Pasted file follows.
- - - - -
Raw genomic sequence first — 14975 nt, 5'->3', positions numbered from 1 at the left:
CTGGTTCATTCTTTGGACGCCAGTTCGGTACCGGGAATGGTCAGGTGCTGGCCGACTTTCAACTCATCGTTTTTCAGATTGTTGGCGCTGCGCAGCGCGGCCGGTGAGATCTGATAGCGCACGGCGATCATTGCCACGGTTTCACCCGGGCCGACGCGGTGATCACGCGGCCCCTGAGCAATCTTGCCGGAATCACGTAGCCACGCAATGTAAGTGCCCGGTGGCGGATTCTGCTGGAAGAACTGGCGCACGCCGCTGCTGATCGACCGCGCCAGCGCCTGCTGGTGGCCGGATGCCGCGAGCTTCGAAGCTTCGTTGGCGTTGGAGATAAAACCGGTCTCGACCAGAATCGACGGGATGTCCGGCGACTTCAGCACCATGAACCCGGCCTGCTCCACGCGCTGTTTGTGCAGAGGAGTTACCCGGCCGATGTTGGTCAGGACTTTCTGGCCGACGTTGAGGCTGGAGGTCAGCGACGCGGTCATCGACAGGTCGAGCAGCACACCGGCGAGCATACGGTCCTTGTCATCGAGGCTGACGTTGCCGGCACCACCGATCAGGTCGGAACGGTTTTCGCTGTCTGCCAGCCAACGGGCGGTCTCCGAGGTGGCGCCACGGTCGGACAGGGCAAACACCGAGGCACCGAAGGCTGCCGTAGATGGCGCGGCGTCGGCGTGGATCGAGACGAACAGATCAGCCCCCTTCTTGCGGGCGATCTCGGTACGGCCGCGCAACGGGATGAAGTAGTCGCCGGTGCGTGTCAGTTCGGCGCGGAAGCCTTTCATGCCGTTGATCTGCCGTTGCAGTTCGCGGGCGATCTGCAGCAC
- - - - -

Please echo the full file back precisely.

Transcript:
Raw genomic sequence first — 14975 nt, 5'->3', positions numbered from 1 at the left:
CTGGTTCATTCTTTGGACGCCAGTTCGGTACCGGGAATGGTCAGGTGCTGGCCGACTTTCAACTCATCGTTTTTCAGATTGTTGGCGCTGCGCAGCGCGGCCGGTGAGATCTGATAGCGCACGGCGATCATTGCCACGGTTTCACCCGGGCCGACGCGGTGATCACGCGGCCCCTGAGCAATCTTGCCGGAATCACGTAGCCACGCAATGTAAGTGCCCGGTGGCGGATTCTGCTGGAAGAACTGGCGCACGCCGCTGCTGATCGACCGCGCCAGCGCCTGCTGGTGGCCGGATGCCGCGAGCTTCGAAGCTTCGTTGGCGTTGGAGATAAAACCGGTCTCGACCAGAATCGACGGGATGTCCGGCGACTTCAGCACCATGAACCCGGCCTGCTCCACGCGCTGTTTGTGCAGAGGAGTTACCCGGCCGATGTTGGTCAGGACTTTCTGGCCGACGTTGAGGCTGGAGGTCAGCGACGCGGTCATCGACAGGTCGAGCAGCACACCGGCGAGCATACGGTCCTTGTCATCGAGGCTGACGTTGCCGGCACCACCGATCAGGTCGGAACGGTTTTCGCTGTCTGCCAGCCAACGGGCGGTCTCCGAGGTGGCGCCACGGTCGGACAGGGCAAACACCGAGGCACCGAAGGCTGCCGTAGATGGCGCGGCGTCGGCGTGGATCGAGACGAACAGATCAGCCCCCTTCTTGCGGGCGATCTCGGTACGGCCGCGCAACGGGATGAAGTAGTCGCCGGTGCGTGTCAGTTCGGCGCGGAAGCCTTTCATGCCGTTGATCTGCCGTTGCAGTTCGCGGGCGATCTGCAGCAC